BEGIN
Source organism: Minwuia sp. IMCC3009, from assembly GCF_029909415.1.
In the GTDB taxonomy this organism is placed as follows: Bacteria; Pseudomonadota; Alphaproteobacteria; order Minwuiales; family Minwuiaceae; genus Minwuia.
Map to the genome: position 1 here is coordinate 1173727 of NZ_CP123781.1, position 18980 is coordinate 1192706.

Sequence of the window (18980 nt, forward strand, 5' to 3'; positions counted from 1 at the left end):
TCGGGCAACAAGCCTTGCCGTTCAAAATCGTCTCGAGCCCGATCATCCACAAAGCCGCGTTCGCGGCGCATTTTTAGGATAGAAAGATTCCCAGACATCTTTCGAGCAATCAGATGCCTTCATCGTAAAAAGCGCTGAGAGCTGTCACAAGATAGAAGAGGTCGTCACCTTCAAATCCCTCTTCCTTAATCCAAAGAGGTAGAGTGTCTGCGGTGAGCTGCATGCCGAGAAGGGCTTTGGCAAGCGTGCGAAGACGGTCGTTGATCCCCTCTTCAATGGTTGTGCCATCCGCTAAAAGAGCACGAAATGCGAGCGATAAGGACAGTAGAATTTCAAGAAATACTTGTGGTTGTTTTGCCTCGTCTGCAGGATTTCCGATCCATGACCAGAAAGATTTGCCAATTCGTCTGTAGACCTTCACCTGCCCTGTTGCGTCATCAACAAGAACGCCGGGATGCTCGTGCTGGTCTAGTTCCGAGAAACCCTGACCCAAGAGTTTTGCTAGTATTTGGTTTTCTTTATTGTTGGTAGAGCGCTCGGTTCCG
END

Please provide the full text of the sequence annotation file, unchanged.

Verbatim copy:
Source organism: Minwuia sp. IMCC3009, from assembly GCF_029909415.1.
In the GTDB taxonomy this organism is placed as follows: Bacteria; Pseudomonadota; Alphaproteobacteria; order Minwuiales; family Minwuiaceae; genus Minwuia.
Map to the genome: position 1 here is coordinate 1173727 of NZ_CP123781.1, position 18980 is coordinate 1192706.

Sequence of the window (18980 nt, forward strand, 5' to 3'; positions counted from 1 at the left end):
TCGGGCAACAAGCCTTGCCGTTCAAAATCGTCTCGAGCCCGATCATCCACAAAGCCGCGTTCGCGGCGCATTTTTAGGATAGAAAGATTCCCAGACATCTTTCGAGCAATCAGATGCCTTCATCGTAAAAAGCGCTGAGAGCTGTCACAAGATAGAAGAGGTCGTCACCTTCAAATCCCTCTTCCTTAATCCAAAGAGGTAGAGTGTCTGCGGTGAGCTGCATGCCGAGAAGGGCTTTGGCAAGCGTGCGAAGACGGTCGTTGATCCCCTCTTCAATGGTTGTGCCATCCGCTAAAAGAGCACGAAATGCGAGCGATAAGGACAGTAGAATTTCAAGAAATACTTGTGGTTGTTTTGCCTCGTCTGCAGGATTTCCGATCCATGACCAGAAAGATTTGCCAATTCGTCTGTAGACCTTCACCTGCCCTGTTGCGTCATCAACAAGAACGCCGGGATGCTCGTGCTGGTCTAGTTCCGAGAAACCCTGACCCAAGAGTTTTGCTAGTATTTGGTTTTCTTTATTGTTGGTAGAGCGCTCGGTTCCG